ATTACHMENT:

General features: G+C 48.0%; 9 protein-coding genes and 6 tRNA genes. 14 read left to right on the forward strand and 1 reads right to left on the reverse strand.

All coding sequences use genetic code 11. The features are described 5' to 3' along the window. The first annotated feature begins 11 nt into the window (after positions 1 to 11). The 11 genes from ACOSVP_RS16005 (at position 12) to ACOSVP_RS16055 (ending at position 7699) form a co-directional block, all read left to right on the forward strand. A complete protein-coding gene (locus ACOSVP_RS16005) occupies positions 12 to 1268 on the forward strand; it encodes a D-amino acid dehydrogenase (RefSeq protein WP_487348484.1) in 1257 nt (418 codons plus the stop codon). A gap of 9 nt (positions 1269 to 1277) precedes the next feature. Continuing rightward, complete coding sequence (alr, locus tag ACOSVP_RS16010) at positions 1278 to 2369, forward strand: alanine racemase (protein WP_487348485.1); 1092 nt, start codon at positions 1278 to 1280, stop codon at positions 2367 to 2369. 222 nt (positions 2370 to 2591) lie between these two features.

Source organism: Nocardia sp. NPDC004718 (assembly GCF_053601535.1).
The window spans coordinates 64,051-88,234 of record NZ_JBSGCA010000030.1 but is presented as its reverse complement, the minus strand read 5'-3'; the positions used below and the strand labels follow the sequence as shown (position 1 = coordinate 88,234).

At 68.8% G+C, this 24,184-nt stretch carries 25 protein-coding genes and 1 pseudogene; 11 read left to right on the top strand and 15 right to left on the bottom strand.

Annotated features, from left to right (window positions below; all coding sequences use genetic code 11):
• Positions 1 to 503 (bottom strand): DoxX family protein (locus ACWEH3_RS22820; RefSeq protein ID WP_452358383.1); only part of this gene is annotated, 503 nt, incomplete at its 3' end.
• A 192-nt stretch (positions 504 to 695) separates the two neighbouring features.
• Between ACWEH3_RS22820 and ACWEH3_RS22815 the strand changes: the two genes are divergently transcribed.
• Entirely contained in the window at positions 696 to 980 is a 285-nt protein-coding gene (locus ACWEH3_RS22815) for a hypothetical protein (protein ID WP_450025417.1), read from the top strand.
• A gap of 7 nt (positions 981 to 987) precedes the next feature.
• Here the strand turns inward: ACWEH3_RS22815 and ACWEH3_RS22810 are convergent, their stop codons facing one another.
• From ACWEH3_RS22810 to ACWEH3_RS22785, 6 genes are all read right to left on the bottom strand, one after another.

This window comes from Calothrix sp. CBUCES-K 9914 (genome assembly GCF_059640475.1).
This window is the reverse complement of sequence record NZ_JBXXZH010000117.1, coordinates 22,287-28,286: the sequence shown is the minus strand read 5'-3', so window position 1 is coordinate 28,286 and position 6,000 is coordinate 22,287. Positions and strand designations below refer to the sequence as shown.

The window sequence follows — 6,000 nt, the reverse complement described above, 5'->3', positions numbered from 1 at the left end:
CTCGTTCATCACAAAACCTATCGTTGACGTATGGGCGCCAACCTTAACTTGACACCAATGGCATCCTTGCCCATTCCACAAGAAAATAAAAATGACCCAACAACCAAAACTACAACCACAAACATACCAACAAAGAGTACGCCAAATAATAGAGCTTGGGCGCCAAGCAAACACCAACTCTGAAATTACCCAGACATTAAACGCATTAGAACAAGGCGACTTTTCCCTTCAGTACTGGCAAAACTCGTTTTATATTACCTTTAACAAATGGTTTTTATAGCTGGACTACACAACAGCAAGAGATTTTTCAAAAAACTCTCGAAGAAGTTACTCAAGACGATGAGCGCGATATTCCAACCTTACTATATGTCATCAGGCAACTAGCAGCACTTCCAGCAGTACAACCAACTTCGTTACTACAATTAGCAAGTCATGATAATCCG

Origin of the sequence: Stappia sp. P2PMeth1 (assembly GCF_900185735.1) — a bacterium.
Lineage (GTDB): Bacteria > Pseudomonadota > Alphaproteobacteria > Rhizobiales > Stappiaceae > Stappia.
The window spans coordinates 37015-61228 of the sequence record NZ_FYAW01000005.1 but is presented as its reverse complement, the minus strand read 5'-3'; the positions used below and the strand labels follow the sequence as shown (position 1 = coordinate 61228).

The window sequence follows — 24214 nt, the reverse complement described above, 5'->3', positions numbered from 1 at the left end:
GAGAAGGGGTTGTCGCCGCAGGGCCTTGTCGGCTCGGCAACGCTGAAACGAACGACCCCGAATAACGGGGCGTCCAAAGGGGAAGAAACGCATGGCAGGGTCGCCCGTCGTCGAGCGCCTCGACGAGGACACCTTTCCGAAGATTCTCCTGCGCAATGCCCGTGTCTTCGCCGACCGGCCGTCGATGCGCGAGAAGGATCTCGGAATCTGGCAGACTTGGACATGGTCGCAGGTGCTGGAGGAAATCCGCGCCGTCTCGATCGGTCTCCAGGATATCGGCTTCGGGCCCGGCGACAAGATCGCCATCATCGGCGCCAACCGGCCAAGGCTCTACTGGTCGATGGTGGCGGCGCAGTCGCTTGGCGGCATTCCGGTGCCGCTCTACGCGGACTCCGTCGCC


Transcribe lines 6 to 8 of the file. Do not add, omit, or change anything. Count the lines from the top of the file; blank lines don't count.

Annotated features, from left to right (window positions below; all coding sequences use genetic code 11):
• Positions 1 to 503 (bottom strand): DoxX family protein (locus ACWEH3_RS22820; RefSeq protein ID WP_452358383.1); only part of this gene is annotated, 503 nt, incomplete at its 3' end.
• A 192-nt stretch (positions 504 to 695) separates the two neighbouring features.